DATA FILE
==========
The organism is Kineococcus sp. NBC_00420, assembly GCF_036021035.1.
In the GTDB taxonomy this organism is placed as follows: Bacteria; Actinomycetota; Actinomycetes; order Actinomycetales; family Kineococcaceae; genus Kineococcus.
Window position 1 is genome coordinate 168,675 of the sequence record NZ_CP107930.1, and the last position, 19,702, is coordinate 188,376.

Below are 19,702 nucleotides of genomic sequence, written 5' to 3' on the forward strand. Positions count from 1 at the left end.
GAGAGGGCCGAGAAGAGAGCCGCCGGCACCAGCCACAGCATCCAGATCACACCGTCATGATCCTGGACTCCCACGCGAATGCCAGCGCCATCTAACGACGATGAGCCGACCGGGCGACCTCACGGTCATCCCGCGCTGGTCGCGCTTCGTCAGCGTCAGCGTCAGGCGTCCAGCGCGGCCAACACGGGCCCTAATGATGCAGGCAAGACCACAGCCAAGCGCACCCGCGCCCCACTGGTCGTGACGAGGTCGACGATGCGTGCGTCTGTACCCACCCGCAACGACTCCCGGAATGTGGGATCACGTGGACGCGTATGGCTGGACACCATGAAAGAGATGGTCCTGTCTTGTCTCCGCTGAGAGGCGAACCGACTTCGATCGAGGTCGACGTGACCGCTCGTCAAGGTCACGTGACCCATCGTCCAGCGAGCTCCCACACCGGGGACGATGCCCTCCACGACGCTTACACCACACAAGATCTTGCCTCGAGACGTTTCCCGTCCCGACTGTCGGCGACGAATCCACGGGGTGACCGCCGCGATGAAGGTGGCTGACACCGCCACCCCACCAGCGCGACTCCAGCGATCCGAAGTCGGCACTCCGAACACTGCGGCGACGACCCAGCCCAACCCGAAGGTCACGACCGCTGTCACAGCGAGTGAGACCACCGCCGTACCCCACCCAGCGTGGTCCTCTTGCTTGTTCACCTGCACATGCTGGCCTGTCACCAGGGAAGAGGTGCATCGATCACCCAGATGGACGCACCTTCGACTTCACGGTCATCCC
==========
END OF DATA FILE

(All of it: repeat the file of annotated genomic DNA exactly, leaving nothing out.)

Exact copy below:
The organism is Kineococcus sp. NBC_00420, assembly GCF_036021035.1.
In the GTDB taxonomy this organism is placed as follows: Bacteria; Actinomycetota; Actinomycetes; order Actinomycetales; family Kineococcaceae; genus Kineococcus.
Window position 1 is genome coordinate 168,675 of the sequence record NZ_CP107930.1, and the last position, 19,702, is coordinate 188,376.

Below are 19,702 nucleotides of genomic sequence, written 5' to 3' on the forward strand. Positions count from 1 at the left end.
GAGAGGGCCGAGAAGAGAGCCGCCGGCACCAGCCACAGCATCCAGATCACACCGTCATGATCCTGGACTCCCACGCGAATGCCAGCGCCATCTAACGACGATGAGCCGACCGGGCGACCTCACGGTCATCCCGCGCTGGTCGCGCTTCGTCAGCGTCAGCGTCAGGCGTCCAGCGCGGCCAACACGGGCCCTAATGATGCAGGCAAGACCACAGCCAAGCGCACCCGCGCCCCACTGGTCGTGACGAGGTCGACGATGCGTGCGTCTGTACCCACCCGCAACGACTCCCGGAATGTGGGATCACGTGGACGCGTATGGCTGGACACCATGAAAGAGATGGTCCTGTCTTGTCTCCGCTGAGAGGCGAACCGACTTCGATCGAGGTCGACGTGACCGCTCGTCAAGGTCACGTGACCCATCGTCCAGCGAGCTCCCACACCGGGGACGATGCCCTCCACGACGCTTACACCACACAAGATCTTGCCTCGAGACGTTTCCCGTCCCGACTGTCGGCGACGAATCCACGGGGTGACCGCCGCGATGAAGGTGGCTGACACCGCCACCCCACCAGCGCGACTCCAGCGATCCGAAGTCGGCACTCCGAACACTGCGGCGACGACCCAGCCCAACCCGAAGGTCACGACCGCTGTCACAGCGAGTGAGACCACCGCCGTACCCCACCCAGCGTGGTCCTCTTGCTTGTTCACCTGCACATGCTGGCCTGTCACCAGGGAAGAGGTGCATCGATCACCCAGATGGACGCACCTTCGACTTCACGGTCATCCC